This sleepy mountain meadow was once the site of bustling, somewhat slapdash Belleville. The largest bunch of prospectors gathered right here, just east of Bill Holcomb’s original 1860 gold strike. Within two months, a “town” had come to life. Nothing remains now, but miners’ lore speaks of “saloons, gambling dens and bagnios of the lowest kind.”
The town got its name from the first baby born in the valley. She was the daughter of Jed Van Dusen, the blacksmith who was paid $1500 to carve a road down the mountain. On the valley’s first Fourth of July, Belle’ mama stitched together a sparkly Stars and Stripes from the shiny skirts of saloon girls, and the red and blue shirts of miners. In gratitude, the locals christened their new hometown after the baby girl.
This antique cabin is not the original Van Dusen log home, but it was brought to their Holcomb Valley plot to represent a family’s life at that time. Many miners lived in earthen dugouts and shanties on the outskirts.
A few other structures have been recreated for today’s history lovers. Little is known of “Ross.” He was accidentally killed when a tree he was chopping down fell on him. Buried on the same spot where he died, somebody thought enough of him to outline his grave with a white picket fence. Sadly, in recent years, most of the pickets were vandalized. The few remaining are now preserved in the Big Bear Museum. Volunteers built this log fence in 1995.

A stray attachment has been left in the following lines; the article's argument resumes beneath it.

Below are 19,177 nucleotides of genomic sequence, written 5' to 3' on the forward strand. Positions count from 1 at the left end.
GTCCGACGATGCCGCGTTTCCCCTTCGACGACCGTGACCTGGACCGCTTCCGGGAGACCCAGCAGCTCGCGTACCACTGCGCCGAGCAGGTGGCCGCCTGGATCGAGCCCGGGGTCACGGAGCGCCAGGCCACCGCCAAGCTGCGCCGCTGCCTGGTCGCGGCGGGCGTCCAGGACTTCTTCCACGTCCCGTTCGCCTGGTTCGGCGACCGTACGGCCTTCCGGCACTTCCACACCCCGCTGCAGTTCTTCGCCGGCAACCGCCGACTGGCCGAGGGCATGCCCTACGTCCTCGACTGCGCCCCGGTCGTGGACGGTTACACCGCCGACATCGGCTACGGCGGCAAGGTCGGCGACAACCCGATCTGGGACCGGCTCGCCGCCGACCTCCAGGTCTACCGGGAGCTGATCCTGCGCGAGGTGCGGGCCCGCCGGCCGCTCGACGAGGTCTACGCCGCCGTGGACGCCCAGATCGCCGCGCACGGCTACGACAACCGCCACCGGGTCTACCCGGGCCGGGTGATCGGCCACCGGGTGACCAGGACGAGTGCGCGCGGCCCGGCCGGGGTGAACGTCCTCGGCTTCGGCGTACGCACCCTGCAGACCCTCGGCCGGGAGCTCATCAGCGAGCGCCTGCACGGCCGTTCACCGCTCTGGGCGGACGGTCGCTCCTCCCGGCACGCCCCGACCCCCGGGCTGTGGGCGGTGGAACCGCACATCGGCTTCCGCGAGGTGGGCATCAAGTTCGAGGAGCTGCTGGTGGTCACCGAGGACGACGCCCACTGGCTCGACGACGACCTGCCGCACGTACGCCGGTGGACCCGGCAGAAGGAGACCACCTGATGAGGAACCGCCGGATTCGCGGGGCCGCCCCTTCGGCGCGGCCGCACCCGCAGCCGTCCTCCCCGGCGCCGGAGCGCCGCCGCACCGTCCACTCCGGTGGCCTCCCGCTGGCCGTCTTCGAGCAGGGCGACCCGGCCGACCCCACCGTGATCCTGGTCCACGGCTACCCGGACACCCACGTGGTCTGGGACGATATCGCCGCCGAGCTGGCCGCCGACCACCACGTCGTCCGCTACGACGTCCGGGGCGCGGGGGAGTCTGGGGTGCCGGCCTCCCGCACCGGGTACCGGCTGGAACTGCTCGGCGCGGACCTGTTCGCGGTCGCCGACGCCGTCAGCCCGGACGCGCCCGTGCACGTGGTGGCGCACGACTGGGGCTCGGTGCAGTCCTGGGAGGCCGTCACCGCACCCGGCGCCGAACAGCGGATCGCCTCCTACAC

Nobody knows why this little place below, called Pygmy Cabin, had a doorway of only 4 feet high, and a roof peak only 6 feet, making the side walls very short. Was the owner an itty bitty miner? Or was he too eager to start panning the streams and digging into a quartz ledge to built full size? Or did the weather change so suddenly he had no choice but to hunker down mid-size? In 1983, a fire destroyed the cabin.
Along with the sand mounds called “mine tailings,” (discarded rocks and ground up ore), this water pump remains from Jonathan Tibbetts’ “Grasshopper” quartz mill. Operated by a steam engine, heavy iron heads rose and fell, 24/7, smashing quartz to extract gold. Sadly, these days vandals use it for target practice! (That’s me. I am not one of them.)
The hustle and bustle of Holcomb Valley’s mining days only lasted a few years. However, in 1875, Elias Baldwin, who had gotten “lucky” in the Comstock lode, decided to try again at what he dubbed “Gold Mountain.” In 1874, he built a large 40 stamp mill. A new mining town (Bairdstown) with two saloons, a butcher shop, two boardinghouses, and a population of 180 miners quickly sprouted. However, the mill was shut down after only seven months. The slim amount of gold processed just wasn’t profitable. Bairdstown became Ghost Town,
The stamp mill burned to the ground in a mysterious fire in August 1876. Remaining are the supports. (I outlined the remains in red.)
In 1899, a large mill and cyanide processing plant was built here. It operated until 1923.
Despite its dearth of living souls these days, our trek through Holcomb Valley–which has been preserved by the wise souls of the Forest Service and U.S. Department of Agriculture—lets you really get a feel for days gone by. Happy trails to all you goldminers out there!